Birmingham city councillors should get an immediate 4 per cent pay rise because of increased workloads and the growing impact of social media, an independent report has ruled.

The recommendation has triggered an immediate backlash on social media.

The rise in allowances would mean every one of the city's 101 councillors would receive a £17,227 basic allowance for the year ahead.

Senior councillors would also see rises to the extra payments they get - taking the allowances for top earner Ian Ward to more than £69,000.

The increases are recommended by the council's Independent Remuneration Panel following an annual review.

The proposals come at a time when the city council is in the throes of making scathing cuts to public services, totalling £46 million in the coming year, including 1,095 redundancies - drawing immediate attacks on social media.

Bins waiting to be emptied in James Turner Street in Winson Green during the bin dispute at city council

One backbencher, Coun Majid Mahmood , tweeted:

"At a time of cuts of £690 million to @BhamCityCouncil & proposals to cut the pay of low paid #BrumHomeCareWorkers it would be wrong to increase the allowance of senior councillors..."

 

That triggered further messages attacking the proposal:

Kate Clayton said: "Education cuts...special needs children no money, classroom assistants no money, new roof no money. Cabinet members deserve 8%? Justice? Trust? Politicians?"

Mero #ohjeremycorbyn tweeted: "Absolutely disgusting they take a pay rise and cut homecare workers..."

The council has lost £690 million from its budgets since 2010 amid austerity cuts, and has had to earmark another £46 million in cuts and savings in the year ahead. These include 1,095 redundancies. It is also still in dispute with home care enablement workers over plans to restructure the service - and in some cases cut pay.

How much will your councillors get?

Every one of the city's 101 ward councillors will receive a basic allowance of £17,227.  

Senior councillors - those with extra responsibilities - get separate additional payments. These include (with pay rise included):

Leader of the council Coun Ian Ward : £52,000 (plus basic allowance, total £69,227)

Coun Ian Ward

Deputy leader Coun Brigid Jones: £41,600 (plus basic allowance, total £58,827) 

Cabinet members Brett O'Reilly, Tristan Chatfield, John Cotton, Sharon Thompson, Jayne Francis, Paulette Hamilton, Kate Booth, Waseem Zaffar: £26,000 (plus basic allowance, total £43,227) 

Chair of planning committee: £15,600 (total £32,827)

Chair of licensing and public protection committee: £15,600 (total £32,827)

Chair of an overview and scrutiny committee: £13,000 (total £30,227) 

Leader of the largest opposition group, the Conservatives, Coun Robert Alden: £13,000 (total £30,227) 

Deputy leader of the largest opposition group, the Conservatives: £7,280 (total £24,507) 

Chair of the audit committee: £5,200 (total £22,427)

Chair of the Trusts and Charities Committee: £5,200 (total £22,427) 

Leader of Other Qualifying Opposition Group, the Liberal Democrats (Coun Jon Hunt): £5,200 (total £22,427) 

Deputy leader of Other qualifying opposition group, the Liberal Democrats: £2,600 (total £19,827) 

Birmingham's party leaders: Ian Ward (Lab), Robert Alden (Cons) and Jon Hunt (Lib Dem)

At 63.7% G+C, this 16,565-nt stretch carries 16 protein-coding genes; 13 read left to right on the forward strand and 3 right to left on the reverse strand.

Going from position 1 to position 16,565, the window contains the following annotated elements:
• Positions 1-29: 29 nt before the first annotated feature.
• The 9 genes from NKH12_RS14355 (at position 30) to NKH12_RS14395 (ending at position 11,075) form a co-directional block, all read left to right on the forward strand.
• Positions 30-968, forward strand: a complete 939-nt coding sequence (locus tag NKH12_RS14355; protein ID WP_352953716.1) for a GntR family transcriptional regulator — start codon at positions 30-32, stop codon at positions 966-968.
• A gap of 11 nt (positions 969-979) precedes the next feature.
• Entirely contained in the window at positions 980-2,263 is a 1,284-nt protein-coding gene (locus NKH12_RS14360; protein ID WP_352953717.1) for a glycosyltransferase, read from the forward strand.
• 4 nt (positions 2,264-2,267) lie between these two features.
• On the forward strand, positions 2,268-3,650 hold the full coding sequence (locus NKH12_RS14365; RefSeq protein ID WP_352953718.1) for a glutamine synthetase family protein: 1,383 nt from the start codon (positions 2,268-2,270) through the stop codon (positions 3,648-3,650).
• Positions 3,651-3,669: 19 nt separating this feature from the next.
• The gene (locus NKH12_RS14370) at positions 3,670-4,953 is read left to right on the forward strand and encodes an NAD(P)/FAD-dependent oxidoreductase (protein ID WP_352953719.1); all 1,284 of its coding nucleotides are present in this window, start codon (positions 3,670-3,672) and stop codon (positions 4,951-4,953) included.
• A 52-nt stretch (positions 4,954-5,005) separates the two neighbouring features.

Lead opposition spokesperson (Shadow Cabinet) £2,600 (total £19,827) 

Political Group Secretaries: £2,600 (total £19,827)

'Workload and responsibilities are rising'

In their report, the panel members say the allowances scheme should be linked to the ASHE - Annual Survey of Hours of Earnings - a measure that is based on the full time pay of a local council employees.

This, they say, should trigger a 10% pay rise but instead they are recommending a 4% rise this year and further rises in subsequent years.

The report will be considered at the council's Business Management Committee, which meets Monday (March 18). It says the workload and responsibilities of councillors "continues to be ever more complex."

"This includes attending meetings and events as a representative of the council with local and national partners; together with work undertaken at ward level.

   

"Services previously available to citizens such as CAB, Age UK, and indeed services provided by the council and other public sector providers have seen further cutbacks and decline, resulting in more people seeking assistance from their local councillors.

"Increasingly citizens use social media to contact councillors and expect rapid responses to the issues they raise.

"Whilst the basic allowance paid to councillors in Birmingham does not, and should not, represent a wage, the Panel believes that it should keep pace with increases in local income levels and not be subject to year on year reductions in real terms."

The panel adds it is "very mindful of the financial pressures the council is dealing with.

The business management committee is expected to recommend the increases go ahead, though these must then be approved at a meeting of the full council on April 2. The allowances would then come into effect on May 21.

The panel is chaired by Rose Poulter, who is director at the Centre for Local Government, West Midlands, with members David Grainger and Sajid Shaikh, citizen representatives Sandra Cooper, Graham Macro and Jacqui Francis, along with co-opted members Honorary Alderman Fergus Robinson and Honorary Alderman Stewart Stacey.